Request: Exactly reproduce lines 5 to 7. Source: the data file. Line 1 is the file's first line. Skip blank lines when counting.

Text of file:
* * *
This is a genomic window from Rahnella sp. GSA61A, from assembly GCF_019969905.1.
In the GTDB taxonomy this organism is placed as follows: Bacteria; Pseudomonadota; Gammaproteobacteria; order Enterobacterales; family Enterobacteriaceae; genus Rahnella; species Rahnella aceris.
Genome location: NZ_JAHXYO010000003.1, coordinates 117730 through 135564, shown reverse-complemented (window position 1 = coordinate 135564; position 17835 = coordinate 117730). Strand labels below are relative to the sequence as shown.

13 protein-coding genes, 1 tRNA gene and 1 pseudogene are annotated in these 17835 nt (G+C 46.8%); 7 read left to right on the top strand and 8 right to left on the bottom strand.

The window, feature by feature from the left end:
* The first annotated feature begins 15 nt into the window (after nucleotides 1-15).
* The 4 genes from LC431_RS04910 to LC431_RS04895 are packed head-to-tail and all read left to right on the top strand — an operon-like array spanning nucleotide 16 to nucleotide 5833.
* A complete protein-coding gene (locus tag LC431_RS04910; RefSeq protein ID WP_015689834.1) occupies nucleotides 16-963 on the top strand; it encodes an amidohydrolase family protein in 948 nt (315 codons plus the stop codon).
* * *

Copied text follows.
The window, feature by feature from the left end:
* The first annotated feature begins 15 nt into the window (after nucleotides 1-15).
* The 4 genes from LC431_RS04910 to LC431_RS04895 are packed head-to-tail and all read left to right on the top strand — an operon-like array spanning nucleotide 16 to nucleotide 5833.